The Interior Department has given final approval to two renewable-energy transmission line projects that will cut through northwest Colorado.
The agency on Tuesday approved the 728-mile TransWest Express project and 416-mile Energy Gateway South project. The projects required Interior Department approval because they cross 442 and 228 miles, respectively, of public land administered by Interior’s Bureau of Land Management.
In Colorado, the approved routes share the same corridor, traveling generally north to south through central Moffat County before heading west along the Rio Blanco County line. Alternative routes also would have included parts of western Garfield and Mesa counties, and eastern Moffat County in the Craig area.
The TransWest project would deliver up to 3,000 megawatts of power, or enough energy to supply up to 1.8 million homes, from Wyoming to southern Nevada, the Interior Department says. The Energy Gateway South project will carry up to 1,500 megawatts to central Utah from planned renewable and thermal sources in Wyoming.
PacifiCorp is planning to build the Energy Gateway South project. The TransWest project is being undertaken by billionaire Philip Anschutz, primarily to carry power from Anschutz’s wind projects in Wyoming.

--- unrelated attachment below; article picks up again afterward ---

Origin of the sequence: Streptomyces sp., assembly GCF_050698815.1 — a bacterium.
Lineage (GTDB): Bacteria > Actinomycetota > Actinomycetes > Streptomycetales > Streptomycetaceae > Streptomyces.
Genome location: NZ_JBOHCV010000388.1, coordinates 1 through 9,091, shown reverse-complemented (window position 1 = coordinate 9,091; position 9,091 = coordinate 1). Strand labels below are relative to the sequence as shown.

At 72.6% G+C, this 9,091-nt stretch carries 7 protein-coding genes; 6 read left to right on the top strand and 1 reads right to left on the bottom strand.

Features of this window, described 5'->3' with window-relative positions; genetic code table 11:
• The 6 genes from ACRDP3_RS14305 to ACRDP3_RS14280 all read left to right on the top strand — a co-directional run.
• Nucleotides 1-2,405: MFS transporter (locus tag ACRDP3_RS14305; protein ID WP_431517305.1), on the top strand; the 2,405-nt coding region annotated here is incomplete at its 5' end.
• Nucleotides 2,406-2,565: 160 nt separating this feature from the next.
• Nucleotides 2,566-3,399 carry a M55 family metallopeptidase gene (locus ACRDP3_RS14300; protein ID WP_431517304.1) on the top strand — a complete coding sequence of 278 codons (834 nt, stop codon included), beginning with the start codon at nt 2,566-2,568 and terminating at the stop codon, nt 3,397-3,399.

The Interior Department says the two transmission projects are expected to generate more than 2,300 construction jobs.
The department said Tuesday that Interior Secretary Sally Jewell also has signed an agreement with California Gov. Jerry Brown to encourage development of renewable energy projects on federal and state lands and offshore waters. Interior said the power line initiatives and the California agreement build on its efforts during the Obama administration to tap solar, wind and geothermal projects in the West and approve projects to ship power to markets.
In a statement, Alex Daue, assistant director for energy and climate for the Wilderness Society, said the two newly approved routes “unnecessarily destroy wilderness-quality lands in northwest Colorado and eastern Nevada, as well as greater sage-grouse habitat. Readily available alternative routes could have minimized or eliminated these impacts by following highways and designated utility corridors.”
“At a minimum, BLM must mandate that these lines offset their development impacts through mitigation to restore habitat and protect wildlands, which BLM’s own guidance requires for all public lands development,” Daue said.
BLM spokesman David Boyd said the projects will include measures to minimize impacts to the sage-grouse. These include tower structure designs that minimize places where raptors that prey on sage-grouse can perch, and that reduce the chances that grouse and other birds can inadvertently fly into the towers.